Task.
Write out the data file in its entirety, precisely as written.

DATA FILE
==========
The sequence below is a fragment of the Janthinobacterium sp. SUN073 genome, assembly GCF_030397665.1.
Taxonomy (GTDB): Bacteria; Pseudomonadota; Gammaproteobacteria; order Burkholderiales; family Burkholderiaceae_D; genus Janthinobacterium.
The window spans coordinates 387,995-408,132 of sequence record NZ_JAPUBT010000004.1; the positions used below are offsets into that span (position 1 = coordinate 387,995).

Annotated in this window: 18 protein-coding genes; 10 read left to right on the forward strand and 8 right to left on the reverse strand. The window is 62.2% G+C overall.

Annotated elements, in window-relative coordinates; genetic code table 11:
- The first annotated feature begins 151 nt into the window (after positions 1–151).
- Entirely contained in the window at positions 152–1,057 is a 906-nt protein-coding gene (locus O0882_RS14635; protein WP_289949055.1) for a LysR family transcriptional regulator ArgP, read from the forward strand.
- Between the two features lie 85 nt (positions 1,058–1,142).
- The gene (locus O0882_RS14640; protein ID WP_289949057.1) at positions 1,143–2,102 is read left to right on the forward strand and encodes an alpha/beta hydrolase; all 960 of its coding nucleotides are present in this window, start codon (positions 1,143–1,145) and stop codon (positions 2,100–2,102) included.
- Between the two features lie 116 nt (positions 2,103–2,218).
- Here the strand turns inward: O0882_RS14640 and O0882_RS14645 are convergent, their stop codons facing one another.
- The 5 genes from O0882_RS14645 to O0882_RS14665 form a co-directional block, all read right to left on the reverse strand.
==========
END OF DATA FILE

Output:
The sequence below is a fragment of the Janthinobacterium sp. SUN073 genome, assembly GCF_030397665.1.
Taxonomy (GTDB): Bacteria; Pseudomonadota; Gammaproteobacteria; order Burkholderiales; family Burkholderiaceae_D; genus Janthinobacterium.
The window spans coordinates 387,995-408,132 of sequence record NZ_JAPUBT010000004.1; the positions used below are offsets into that span (position 1 = coordinate 387,995).

Annotated in this window: 18 protein-coding genes; 10 read left to right on the forward strand and 8 right to left on the reverse strand. The window is 62.2% G+C overall.

Annotated elements, in window-relative coordinates; genetic code table 11:
- The first annotated feature begins 151 nt into the window (after positions 1–151).
- Entirely contained in the window at positions 152–1,057 is a 906-nt protein-coding gene (locus O0882_RS14635; protein WP_289949055.1) for a LysR family transcriptional regulator ArgP, read from the forward strand.
- Between the two features lie 85 nt (positions 1,058–1,142).
- The gene (locus O0882_RS14640; protein ID WP_289949057.1) at positions 1,143–2,102 is read left to right on the forward strand and encodes an alpha/beta hydrolase; all 960 of its coding nucleotides are present in this window, start codon (positions 1,143–1,145) and stop codon (positions 2,100–2,102) included.
- Between the two features lie 116 nt (positions 2,103–2,218).
- Here the strand turns inward: O0882_RS14640 and O0882_RS14645 are convergent, their stop codons facing one another.
- The 5 genes from O0882_RS14645 to O0882_RS14665 form a co-directional block, all read right to left on the reverse strand.